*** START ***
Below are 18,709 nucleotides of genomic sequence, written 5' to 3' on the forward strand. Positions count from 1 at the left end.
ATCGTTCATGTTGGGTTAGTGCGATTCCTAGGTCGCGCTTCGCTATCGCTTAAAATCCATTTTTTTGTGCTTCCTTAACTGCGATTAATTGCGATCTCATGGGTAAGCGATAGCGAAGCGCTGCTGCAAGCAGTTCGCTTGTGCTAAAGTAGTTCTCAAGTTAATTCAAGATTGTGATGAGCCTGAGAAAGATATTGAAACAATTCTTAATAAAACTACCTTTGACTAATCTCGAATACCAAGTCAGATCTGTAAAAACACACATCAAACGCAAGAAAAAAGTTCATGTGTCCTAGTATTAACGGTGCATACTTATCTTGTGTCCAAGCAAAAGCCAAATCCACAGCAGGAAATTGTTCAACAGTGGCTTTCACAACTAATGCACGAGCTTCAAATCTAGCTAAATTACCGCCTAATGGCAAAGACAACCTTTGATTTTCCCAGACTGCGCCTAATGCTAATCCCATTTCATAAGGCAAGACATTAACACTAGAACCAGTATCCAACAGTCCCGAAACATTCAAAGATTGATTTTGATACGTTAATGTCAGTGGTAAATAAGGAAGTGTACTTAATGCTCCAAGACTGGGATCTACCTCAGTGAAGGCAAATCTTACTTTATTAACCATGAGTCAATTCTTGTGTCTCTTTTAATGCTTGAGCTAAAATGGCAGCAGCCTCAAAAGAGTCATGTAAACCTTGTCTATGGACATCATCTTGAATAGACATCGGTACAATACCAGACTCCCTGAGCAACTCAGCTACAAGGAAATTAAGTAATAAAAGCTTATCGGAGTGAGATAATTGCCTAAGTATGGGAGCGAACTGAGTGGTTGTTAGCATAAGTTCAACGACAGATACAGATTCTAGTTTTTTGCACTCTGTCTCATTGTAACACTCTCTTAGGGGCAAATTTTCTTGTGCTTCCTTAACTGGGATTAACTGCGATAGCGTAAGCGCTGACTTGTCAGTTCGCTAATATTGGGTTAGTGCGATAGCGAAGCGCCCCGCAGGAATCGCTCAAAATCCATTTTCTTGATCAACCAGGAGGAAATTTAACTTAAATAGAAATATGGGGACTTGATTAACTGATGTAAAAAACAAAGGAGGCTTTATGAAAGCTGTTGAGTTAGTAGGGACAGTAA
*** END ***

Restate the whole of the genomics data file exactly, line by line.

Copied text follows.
Below are 18,709 nucleotides of genomic sequence, written 5' to 3' on the forward strand. Positions count from 1 at the left end.
ATCGTTCATGTTGGGTTAGTGCGATTCCTAGGTCGCGCTTCGCTATCGCTTAAAATCCATTTTTTTGTGCTTCCTTAACTGCGATTAATTGCGATCTCATGGGTAAGCGATAGCGAAGCGCTGCTGCAAGCAGTTCGCTTGTGCTAAAGTAGTTCTCAAGTTAATTCAAGATTGTGATGAGCCTGAGAAAGATATTGAAACAATTCTTAATAAAACTACCTTTGACTAATCTCGAATACCAAGTCAGATCTGTAAAAACACACATCAAACGCAAGAAAAAAGTTCATGTGTCCTAGTATTAACGGTGCATACTTATCTTGTGTCCAAGCAAAAGCCAAATCCACAGCAGGAAATTGTTCAACAGTGGCTTTCACAACTAATGCACGAGCTTCAAATCTAGCTAAATTACCGCCTAATGGCAAAGACAACCTTTGATTTTCCCAGACTGCGCCTAATGCTAATCCCATTTCATAAGGCAAGACATTAACACTAGAACCAGTATCCAACAGTCCCGAAACATTCAAAGATTGATTTTGATACGTTAATGTCAGTGGTAAATAAGGAAGTGTACTTAATGCTCCAAGACTGGGATCTACCTCAGTGAAGGCAAATCTTACTTTATTAACCATGAGTCAATTCTTGTGTCTCTTTTAATGCTTGAGCTAAAATGGCAGCAGCCTCAAAAGAGTCATGTAAACCTTGTCTATGGACATCATCTTGAATAGACATCGGTACAATACCAGACTCCCTGAGCAACTCAGCTACAAGGAAATTAAGTAATAAAAGCTTATCGGAGTGAGATAATTGCCTAAGTATGGGAGCGAACTGAGTGGTTGTTAGCATAAGTTCAACGACAGATACAGATTCTAGTTTTTTGCACTCTGTCTCATTGTAACACTCTCTTAGGGGCAAATTTTCTTGTGCTTCCTTAACTGGGATTAACTGCGATAGCGTAAGCGCTGACTTGTCAGTTCGCTAATATTGGGTTAGTGCGATAGCGAAGCGCCCCGCAGGAATCGCTCAAAATCCATTTTCTTGATCAACCAGGAGGAAATTTAACTTAAATAGAAATATGGGGACTTGATTAACTGATGTAAAAAACAAAGGAGGCTTTATGAAAGCTGTTGAGTTAGTAGGGACAGTAA